Following the urging of the Colorado Medical Society Medical Student Section, both of Colorado’s medical schools, CPHP and others, the Department of Regulatory Agencies (DORA) has changed questions on the physician professional licensing application regarding mental health and substance use disorders to focus on conduct and behaviors, rather than diagnosis. The revised application went live on Jan. 16 and DORA is in the process of updating the applications for other professions.

“This should assist with the balance necessary for applicants to disclose information necessary for our mission of public protection, and focusing on what we are looking for which is behaviors or conduct that have gotten the applicant in trouble,” a DORA spokesperson wrote in an email.

Earlier in the fall and again last week CMS expressed concern with a question on the licensing application about whether the applicant has been diagnosed with or treated for a condition that may impair his or her ability to practice in a health care field, as well as a question about having “abused or excessively used” alcohol or other habit-forming drugs now or in the past five years.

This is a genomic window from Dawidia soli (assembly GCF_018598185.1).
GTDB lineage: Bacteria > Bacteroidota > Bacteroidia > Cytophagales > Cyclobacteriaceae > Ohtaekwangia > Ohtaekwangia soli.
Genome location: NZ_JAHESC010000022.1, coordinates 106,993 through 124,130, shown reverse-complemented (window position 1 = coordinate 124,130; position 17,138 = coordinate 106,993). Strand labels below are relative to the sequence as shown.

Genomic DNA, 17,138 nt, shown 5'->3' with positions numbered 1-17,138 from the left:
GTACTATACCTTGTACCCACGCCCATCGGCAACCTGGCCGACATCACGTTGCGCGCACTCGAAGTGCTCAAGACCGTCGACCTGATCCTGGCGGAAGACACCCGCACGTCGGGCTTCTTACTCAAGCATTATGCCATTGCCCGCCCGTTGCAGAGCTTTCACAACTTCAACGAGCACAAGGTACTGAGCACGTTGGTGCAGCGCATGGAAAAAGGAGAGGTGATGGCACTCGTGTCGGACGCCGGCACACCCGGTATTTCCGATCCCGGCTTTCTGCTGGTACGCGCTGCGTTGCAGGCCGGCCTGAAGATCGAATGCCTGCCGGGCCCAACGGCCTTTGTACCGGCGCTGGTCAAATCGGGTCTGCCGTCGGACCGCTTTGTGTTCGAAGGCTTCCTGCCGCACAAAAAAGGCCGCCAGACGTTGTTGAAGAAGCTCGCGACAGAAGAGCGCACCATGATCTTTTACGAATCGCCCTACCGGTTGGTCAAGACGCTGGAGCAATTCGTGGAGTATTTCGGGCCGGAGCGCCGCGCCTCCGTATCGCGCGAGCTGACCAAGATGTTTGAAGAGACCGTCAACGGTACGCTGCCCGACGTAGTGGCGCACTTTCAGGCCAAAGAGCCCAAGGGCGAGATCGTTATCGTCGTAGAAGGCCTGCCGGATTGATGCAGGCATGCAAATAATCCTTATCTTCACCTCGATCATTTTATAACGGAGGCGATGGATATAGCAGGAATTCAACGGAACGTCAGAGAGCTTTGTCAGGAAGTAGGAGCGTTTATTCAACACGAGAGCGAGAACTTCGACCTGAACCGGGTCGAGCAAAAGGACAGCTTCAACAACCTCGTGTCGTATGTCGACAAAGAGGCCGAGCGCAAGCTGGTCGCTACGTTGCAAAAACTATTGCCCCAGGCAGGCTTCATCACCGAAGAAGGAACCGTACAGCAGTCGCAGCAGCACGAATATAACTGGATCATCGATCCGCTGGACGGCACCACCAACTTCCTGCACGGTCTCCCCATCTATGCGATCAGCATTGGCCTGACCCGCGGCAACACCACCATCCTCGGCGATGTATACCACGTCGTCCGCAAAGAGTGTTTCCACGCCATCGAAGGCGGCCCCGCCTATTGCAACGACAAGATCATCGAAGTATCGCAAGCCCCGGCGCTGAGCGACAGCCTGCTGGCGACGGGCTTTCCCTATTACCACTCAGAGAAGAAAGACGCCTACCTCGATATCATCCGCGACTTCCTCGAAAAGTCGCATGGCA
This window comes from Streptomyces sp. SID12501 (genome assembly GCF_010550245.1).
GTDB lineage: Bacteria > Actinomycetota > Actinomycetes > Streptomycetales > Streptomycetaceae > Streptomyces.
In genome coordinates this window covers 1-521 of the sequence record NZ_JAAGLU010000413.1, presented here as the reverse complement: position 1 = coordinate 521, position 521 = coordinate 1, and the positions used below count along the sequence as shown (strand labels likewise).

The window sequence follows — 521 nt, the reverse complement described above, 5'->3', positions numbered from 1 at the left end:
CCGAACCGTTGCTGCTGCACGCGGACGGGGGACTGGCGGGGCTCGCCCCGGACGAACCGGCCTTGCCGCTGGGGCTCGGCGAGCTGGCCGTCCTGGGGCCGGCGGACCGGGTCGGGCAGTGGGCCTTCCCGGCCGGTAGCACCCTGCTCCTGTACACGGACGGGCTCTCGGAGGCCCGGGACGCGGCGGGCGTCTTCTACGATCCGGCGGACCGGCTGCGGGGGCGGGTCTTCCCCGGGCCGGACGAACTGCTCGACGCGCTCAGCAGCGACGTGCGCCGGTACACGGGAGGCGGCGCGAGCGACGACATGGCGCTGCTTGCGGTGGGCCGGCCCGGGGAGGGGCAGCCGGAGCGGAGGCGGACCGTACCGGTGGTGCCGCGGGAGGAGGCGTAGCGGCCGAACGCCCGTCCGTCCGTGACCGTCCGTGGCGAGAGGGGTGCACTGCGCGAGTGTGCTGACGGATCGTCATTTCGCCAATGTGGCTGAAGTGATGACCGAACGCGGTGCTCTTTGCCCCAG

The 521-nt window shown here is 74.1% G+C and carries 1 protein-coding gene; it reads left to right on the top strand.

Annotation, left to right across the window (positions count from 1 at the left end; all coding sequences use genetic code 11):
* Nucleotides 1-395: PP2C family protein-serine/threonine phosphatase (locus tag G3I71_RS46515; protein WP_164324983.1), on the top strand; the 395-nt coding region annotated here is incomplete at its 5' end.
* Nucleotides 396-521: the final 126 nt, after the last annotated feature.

CMS and others stated that applicants should not be forced to report mental illness or neurologic conditions if the condition or behavior is already known to the Colorado Physician Health Program (CPHP), and that overbroad questions should be written to directly target harmful behaviors. An unintended consequence of poorly written application screening questions would be that physicians, medical students and residents could be discouraged from seeking needed care.

The new questions very specifically inquire whether a potential licensee has engaged in conduct or exhibited behaviors that resulted in “an impairment of your ability to practice in a safe, competent, ethical and professional manner” or “abusing or excessively using any habit forming drug, including alcohol, or any illegal or controlled substance resulting in any discipline for misconduct, failure to meet professional responsibilities, or affecting your ability to practice safely and competently.”

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